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Mavic CXR 80 Tubular Wheelset Review

  • By Ian Buchanan and Dean Phillips
  • Published May 13, 2013
  • Updated Nov 6, 2013 at 11:49 PM UTC
Photo: Scott Draper

Mavic has finally joined the aerodynamic elite with its CXR 80 Tubular wheelset, but its uniquely integrated system comes with a catch.

This article was originally published in the March/April 2013 issue of Inside Triathlon magazine.

The Concept: Design a wheel-tire system that maximizes aerodynamics by unifying the tire and rim into a single wind-cheating shape.

The Execution: The Mavic CXR 80 wheel system uses 80mm deep, 27mm wide (at the braking track), carbon, aero profile rims on the front and rear wheels. The calling card of the CXR 80, though, is that the tire and rim were designed together to minimize drag. Rubber strips called CX01 blades unify the tire and rim by filling the transition area between the two, creating a super-smooth, low-drag shape on both the leading and trailing edges of the wheel. There are 16 aero-bladed spokes in the front and 20 in the back with aero flange hubs on both wheels. The wheelset without tires weighs 1,630 grams and is 2,170 grams with the Mavic CX01 blade and Yksion CXR Griplink front and Powerlink rear tubular tires installed.

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The Result: From an aerodynamics standpoint, Mavic has raised the bar with its integrated wheel-tire system, beating many top wheels in an open wind tunnel test paid for by Mavic. The crosswind stability of the CXR 80 is what you would have historically expected from wheels a fraction of the depth. Crosswind interference feels more typical to many popular 50–60mm deep aero rims. Combining aero performance and predictable stability is a big win for this wheelset.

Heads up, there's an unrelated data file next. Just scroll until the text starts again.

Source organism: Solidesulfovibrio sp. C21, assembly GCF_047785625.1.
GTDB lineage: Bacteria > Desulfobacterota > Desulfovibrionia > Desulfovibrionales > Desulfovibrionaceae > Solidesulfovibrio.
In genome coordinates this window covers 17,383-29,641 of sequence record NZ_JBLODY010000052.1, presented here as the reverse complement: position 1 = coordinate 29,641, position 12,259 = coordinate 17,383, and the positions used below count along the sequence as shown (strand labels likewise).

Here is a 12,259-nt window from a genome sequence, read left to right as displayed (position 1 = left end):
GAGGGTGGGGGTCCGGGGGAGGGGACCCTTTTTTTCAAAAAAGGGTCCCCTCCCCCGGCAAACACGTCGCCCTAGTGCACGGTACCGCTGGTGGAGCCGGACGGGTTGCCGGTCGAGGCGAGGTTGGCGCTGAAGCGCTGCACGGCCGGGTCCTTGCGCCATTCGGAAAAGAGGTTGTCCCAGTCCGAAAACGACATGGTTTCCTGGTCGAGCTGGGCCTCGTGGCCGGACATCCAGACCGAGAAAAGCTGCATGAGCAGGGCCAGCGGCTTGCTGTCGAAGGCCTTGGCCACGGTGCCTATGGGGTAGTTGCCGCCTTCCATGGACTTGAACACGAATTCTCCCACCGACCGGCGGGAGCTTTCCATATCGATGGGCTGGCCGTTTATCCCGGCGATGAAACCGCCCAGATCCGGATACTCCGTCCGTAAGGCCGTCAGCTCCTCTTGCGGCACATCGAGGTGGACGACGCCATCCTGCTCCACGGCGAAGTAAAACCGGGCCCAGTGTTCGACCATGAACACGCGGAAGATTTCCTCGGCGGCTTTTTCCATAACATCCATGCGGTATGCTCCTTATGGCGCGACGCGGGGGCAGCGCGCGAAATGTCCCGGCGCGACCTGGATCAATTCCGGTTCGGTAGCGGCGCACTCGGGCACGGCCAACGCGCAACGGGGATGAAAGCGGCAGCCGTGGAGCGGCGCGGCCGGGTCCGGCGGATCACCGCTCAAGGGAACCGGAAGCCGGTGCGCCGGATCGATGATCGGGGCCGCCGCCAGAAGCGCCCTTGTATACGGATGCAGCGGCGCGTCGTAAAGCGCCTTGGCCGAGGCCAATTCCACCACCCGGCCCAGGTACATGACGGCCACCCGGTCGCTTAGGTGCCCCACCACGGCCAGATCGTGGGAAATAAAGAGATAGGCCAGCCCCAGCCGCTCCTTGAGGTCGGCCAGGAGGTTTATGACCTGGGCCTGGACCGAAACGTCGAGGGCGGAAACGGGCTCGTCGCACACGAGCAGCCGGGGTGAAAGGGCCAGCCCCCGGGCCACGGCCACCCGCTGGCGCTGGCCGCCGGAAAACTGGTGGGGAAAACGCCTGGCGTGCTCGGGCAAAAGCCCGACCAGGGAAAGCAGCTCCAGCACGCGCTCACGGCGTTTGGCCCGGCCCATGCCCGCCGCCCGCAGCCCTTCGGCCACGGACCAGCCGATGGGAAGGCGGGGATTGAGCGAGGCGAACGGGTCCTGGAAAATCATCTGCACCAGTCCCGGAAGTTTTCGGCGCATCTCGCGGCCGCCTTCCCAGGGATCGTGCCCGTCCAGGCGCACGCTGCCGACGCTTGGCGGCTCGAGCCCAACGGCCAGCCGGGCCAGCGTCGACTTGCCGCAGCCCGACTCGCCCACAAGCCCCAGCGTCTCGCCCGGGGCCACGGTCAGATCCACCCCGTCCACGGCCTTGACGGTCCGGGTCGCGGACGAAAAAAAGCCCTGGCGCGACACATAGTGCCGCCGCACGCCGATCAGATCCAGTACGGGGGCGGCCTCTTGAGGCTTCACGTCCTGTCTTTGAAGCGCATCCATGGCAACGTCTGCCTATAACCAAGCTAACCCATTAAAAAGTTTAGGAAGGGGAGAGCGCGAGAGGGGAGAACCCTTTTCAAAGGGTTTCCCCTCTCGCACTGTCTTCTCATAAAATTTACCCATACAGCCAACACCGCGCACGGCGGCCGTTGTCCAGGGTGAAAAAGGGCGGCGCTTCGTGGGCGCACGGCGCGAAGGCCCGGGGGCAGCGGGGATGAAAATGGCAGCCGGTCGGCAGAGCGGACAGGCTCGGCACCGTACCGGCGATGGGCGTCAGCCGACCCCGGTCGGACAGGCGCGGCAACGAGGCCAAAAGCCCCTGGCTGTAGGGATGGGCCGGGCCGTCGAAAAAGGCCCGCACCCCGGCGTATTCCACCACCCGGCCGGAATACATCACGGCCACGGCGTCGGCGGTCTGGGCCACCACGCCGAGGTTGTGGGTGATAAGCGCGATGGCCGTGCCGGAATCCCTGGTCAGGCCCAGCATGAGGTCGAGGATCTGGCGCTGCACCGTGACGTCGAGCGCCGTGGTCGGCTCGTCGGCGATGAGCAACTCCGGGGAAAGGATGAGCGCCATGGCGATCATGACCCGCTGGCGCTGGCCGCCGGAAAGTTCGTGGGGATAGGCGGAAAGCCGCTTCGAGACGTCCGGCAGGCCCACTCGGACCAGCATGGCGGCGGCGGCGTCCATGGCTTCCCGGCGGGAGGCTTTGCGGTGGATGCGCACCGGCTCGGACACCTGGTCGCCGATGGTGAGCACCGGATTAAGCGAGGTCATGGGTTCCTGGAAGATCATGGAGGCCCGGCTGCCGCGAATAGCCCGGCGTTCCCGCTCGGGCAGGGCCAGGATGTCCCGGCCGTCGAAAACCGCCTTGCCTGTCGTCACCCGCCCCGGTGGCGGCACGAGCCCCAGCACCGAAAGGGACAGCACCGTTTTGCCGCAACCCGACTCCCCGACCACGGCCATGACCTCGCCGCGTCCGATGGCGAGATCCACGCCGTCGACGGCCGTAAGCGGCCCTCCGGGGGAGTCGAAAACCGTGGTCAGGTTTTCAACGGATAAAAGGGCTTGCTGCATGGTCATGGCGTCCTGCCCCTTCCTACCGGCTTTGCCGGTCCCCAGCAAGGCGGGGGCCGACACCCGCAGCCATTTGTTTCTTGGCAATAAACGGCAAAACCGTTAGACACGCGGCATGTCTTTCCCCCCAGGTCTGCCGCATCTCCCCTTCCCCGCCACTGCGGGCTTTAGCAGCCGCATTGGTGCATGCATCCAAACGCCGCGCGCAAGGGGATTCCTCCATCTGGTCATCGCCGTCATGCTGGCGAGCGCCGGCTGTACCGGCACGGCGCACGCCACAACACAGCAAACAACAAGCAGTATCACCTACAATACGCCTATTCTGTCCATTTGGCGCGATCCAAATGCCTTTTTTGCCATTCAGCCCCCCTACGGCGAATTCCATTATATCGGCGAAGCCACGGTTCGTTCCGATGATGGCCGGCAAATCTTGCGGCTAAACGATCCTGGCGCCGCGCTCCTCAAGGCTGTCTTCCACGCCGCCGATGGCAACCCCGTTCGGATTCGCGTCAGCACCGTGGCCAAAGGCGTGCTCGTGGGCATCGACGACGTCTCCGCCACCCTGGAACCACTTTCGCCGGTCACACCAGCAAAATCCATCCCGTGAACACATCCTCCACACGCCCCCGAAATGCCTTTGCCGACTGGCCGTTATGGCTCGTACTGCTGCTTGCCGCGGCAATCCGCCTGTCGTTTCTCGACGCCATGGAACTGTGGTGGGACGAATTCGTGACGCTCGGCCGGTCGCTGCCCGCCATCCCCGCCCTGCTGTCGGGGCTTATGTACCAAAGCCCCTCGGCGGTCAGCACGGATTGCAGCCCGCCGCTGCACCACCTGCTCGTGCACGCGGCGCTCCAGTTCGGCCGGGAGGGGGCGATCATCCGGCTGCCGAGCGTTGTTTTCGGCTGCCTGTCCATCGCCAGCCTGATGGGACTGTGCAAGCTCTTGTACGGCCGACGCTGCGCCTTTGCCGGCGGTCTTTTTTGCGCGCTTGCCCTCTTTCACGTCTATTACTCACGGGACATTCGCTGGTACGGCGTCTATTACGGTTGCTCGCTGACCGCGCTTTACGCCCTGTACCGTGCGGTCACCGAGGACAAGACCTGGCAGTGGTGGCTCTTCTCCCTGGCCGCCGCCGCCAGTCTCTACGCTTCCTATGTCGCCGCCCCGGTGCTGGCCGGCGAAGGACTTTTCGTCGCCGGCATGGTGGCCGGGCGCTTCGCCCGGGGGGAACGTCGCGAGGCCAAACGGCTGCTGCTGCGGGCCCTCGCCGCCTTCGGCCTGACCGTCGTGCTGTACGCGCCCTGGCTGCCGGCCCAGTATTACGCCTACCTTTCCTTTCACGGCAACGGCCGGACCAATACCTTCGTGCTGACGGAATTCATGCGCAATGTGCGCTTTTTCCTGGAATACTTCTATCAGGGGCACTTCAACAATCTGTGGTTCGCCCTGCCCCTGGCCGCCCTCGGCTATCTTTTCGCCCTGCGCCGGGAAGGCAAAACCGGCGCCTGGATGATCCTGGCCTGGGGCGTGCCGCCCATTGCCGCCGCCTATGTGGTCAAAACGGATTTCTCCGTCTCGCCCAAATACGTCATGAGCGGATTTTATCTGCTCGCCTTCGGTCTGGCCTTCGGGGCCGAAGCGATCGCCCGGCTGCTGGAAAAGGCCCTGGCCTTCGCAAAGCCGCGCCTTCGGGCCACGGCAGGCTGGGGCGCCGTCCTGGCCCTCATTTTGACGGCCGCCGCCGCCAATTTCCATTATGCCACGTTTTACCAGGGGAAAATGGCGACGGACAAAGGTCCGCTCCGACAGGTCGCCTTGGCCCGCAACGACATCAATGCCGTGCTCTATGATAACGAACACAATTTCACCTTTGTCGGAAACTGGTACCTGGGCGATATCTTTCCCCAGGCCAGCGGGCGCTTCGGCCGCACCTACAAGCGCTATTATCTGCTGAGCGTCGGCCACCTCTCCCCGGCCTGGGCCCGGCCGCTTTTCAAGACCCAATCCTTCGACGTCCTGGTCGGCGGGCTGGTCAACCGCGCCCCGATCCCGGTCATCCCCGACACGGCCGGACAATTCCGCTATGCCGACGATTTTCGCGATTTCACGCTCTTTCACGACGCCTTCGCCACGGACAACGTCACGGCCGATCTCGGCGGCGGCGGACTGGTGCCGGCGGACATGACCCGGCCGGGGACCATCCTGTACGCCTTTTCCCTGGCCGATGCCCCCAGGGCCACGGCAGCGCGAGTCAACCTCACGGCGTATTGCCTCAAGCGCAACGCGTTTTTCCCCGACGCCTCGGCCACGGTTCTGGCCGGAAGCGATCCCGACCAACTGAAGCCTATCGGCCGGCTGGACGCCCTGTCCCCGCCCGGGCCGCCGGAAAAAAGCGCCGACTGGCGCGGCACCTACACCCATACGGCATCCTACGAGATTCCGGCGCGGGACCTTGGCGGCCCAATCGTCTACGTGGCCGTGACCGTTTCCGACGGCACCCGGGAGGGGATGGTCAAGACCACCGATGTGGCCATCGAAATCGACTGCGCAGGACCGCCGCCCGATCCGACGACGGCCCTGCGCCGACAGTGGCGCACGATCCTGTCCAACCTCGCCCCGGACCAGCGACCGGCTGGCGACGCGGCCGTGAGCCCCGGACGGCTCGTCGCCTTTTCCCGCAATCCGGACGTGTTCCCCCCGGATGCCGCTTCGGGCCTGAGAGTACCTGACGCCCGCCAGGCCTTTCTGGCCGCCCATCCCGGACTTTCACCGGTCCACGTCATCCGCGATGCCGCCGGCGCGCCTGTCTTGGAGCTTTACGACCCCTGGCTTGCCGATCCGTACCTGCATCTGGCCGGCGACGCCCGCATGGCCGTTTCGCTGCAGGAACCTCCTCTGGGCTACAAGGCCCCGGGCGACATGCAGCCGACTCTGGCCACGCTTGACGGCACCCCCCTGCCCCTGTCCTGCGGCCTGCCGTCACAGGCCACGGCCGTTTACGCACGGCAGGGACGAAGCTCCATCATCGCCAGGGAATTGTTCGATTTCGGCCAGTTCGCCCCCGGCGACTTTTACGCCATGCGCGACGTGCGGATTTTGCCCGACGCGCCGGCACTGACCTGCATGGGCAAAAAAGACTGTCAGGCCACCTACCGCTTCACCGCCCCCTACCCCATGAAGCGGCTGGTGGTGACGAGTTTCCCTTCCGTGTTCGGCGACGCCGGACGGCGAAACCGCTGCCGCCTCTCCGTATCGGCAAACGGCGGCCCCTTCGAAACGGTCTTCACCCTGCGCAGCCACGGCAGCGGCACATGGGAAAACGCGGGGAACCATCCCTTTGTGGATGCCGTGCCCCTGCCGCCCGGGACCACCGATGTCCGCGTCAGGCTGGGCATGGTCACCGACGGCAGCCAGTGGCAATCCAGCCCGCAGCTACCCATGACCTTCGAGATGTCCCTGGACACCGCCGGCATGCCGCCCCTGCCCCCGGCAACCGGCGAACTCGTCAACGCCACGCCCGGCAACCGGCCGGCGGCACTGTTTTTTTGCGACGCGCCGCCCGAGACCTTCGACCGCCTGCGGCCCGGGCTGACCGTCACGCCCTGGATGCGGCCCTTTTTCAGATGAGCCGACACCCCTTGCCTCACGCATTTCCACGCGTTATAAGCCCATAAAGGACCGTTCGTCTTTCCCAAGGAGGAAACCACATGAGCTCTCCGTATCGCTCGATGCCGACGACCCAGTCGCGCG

It’s also quite light for its depth, and the wheels exhibit the lateral stiffness and power transmission expected from Mavic. Its own Yksion CXR tires cornered smoothly, filling the tester with confidence in tight corners.

Mavic has achieved a remarkable feat by blending the otherwise separate pieces of a wheel into an aerodynamically synergistic system while preserving ride quality, but the Yksion CXR tire comes with a catch. Mavic’s own rolling resistance test showed an increase of 10 watts compared to the Vittoria Corsa EVO CX tubular, and one conducted by Inside Triathlon also found a big rolling drag penalty. For a wheel that is totally dedicated to speed (and nails the mark in the wind tunnel), additional rolling resistance is no trifling issue. Although other tires can be used on the wheel, the CX01 blades are only compatible with Mavic’s tire.

The Verdict: An incredibly aerodynamic wheelset that works very well across a wide variety of conditions, Mavic may have created the most aero wheelset in the world. It could be a tire away, however, from clearly being the fastest combination on the road.

Mavic CXR 80, $2,800 (including tires), Mavic.com

Ian Buchanan and Dean Phillips are road and triathlon cycling specialists at Fit Werx.

RELATED: Are Mavic’s New Wheels The First Truly Safe Carbon Clincher?

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FILED UNDER: Gear & Tech / Hi Tech Upgrades / InsideTri TAGS: /

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